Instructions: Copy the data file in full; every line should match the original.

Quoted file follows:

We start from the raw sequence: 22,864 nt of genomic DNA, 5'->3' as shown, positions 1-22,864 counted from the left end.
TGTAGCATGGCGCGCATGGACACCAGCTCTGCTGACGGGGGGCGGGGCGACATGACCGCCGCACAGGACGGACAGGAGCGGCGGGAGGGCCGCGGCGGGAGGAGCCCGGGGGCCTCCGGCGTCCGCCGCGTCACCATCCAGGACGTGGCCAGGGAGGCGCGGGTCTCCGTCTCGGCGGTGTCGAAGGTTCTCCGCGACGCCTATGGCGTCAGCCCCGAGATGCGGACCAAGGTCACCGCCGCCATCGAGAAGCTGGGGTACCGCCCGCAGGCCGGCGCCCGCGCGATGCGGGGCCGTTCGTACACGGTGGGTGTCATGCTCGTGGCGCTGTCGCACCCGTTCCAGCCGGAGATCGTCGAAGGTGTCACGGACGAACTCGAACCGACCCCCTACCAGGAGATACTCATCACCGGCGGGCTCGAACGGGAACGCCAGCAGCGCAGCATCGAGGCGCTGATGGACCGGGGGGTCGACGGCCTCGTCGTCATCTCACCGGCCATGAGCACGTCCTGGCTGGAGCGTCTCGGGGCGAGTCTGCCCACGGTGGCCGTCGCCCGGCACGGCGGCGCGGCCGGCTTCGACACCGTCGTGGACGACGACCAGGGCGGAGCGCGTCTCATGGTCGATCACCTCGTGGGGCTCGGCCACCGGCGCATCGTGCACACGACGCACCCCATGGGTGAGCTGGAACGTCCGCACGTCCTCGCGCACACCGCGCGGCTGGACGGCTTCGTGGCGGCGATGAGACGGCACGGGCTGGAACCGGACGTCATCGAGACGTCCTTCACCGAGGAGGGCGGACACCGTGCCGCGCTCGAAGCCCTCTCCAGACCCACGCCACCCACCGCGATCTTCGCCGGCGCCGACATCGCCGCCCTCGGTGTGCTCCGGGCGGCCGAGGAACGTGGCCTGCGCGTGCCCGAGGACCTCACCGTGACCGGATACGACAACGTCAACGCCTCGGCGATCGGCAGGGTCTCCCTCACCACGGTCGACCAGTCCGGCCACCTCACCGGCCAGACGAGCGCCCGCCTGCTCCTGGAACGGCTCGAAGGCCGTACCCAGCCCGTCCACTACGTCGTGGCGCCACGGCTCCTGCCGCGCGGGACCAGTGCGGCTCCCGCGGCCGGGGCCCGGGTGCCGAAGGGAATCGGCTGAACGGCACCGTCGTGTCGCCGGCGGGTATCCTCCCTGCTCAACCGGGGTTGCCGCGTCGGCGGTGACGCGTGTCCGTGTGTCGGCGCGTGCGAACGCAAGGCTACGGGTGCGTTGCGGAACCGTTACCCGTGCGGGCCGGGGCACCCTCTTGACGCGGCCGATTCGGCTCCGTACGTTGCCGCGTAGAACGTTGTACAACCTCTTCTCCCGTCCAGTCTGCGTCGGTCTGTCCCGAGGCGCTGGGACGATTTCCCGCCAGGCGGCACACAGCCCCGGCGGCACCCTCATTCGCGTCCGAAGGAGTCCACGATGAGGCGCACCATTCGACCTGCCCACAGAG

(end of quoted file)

We start from the raw sequence: 22,864 nt of genomic DNA, 5'->3' as shown, positions 1-22,864 counted from the left end.
TGTAGCATGGCGCGCATGGACACCAGCTCTGCTGACGGGGGGCGGGGCGACATGACCGCCGCACAGGACGGACAGGAGCGGCGGGAGGGCCGCGGCGGGAGGAGCCCGGGGGCCTCCGGCGTCCGCCGCGTCACCATCCAGGACGTGGCCAGGGAGGCGCGGGTCTCCGTCTCGGCGGTGTCGAAGGTTCTCCGCGACGCCTATGGCGTCAGCCCCGAGATGCGGACCAAGGTCACCGCCGCCATCGAGAAGCTGGGGTACCGCCCGCAGGCCGGCGCCCGCGCGATGCGGGGCCGTTCGTACACGGTGGGTGTCATGCTCGTGGCGCTGTCGCACCCGTTCCAGCCGGAGATCGTCGAAGGTGTCACGGACGAACTCGAACCGACCCCCTACCAGGAGATACTCATCACCGGCGGGCTCGAACGGGAACGCCAGCAGCGCAGCATCGAGGCGCTGATGGACCGGGGGGTCGACGGCCTCGTCGTCATCTCACCGGCCATGAGCACGTCCTGGCTGGAGCGTCTCGGGGCGAGTCTGCCCACGGTGGCCGTCGCCCGGCACGGCGGCGCGGCCGGCTTCGACACCGTCGTGGACGACGACCAGGGCGGAGCGCGTCTCATGGTCGATCACCTCGTGGGGCTCGGCCACCGGCGCATCGTGCACACGACGCACCCCATGGGTGAGCTGGAACGTCCGCACGTCCTCGCGCACACCGCGCGGCTGGACGGCTTCGTGGCGGCGATGAGACGGCACGGGCTGGAACCGGACGTCATCGAGACGTCCTTCACCGAGGAGGGCGGACACCGTGCCGCGCTCGAAGCCCTCTCCAGACCCACGCCACCCACCGCGATCTTCGCCGGCGCCGACATCGCCGCCCTCGGTGTGCTCCGGGCGGCCGAGGAACGTGGCCTGCGCGTGCCCGAGGACCTCACCGTGACCGGATACGACAACGTCAACGCCTCGGCGATCGGCAGGGTCTCCCTCACCACGGTCGACCAGTCCGGCCACCTCACCGGCCAGACGAGCGCCCGCCTGCTCCTGGAACGGCTCGAAGGCCGTACCCAGCCCGTCCACTACGTCGTGGCGCCACGGCTCCTGCCGCGCGGGACCAGTGCGGCTCCCGCGGCCGGGGCCCGGGTGCCGAAGGGAATCGGCTGAACGGCACCGTCGTGTCGCCGGCGGGTATCCTCCCTGCTCAACCGGGGTTGCCGCGTCGGCGGTGACGCGTGTCCGTGTGTCGGCGCGTGCGAACGCAAGGCTACGGGTGCGTTGCGGAACCGTTACCCGTGCGGGCCGGGGCACCCTCTTGACGCGGCCGATTCGGCTCCGTACGTTGCCGCGTAGAACGTTGTACAACCTCTTCTCCCGTCCAGTCTGCGTCGGTCTGTCCCGAGGCGCTGGGACGATTTCCCGCCAGGCGGCACACAGCCCCGGCGGCACCCTCATTCGCGTCCGAAGGAGTCCACGATGAGGCGCACCATTCGACCTGCCCACAGAG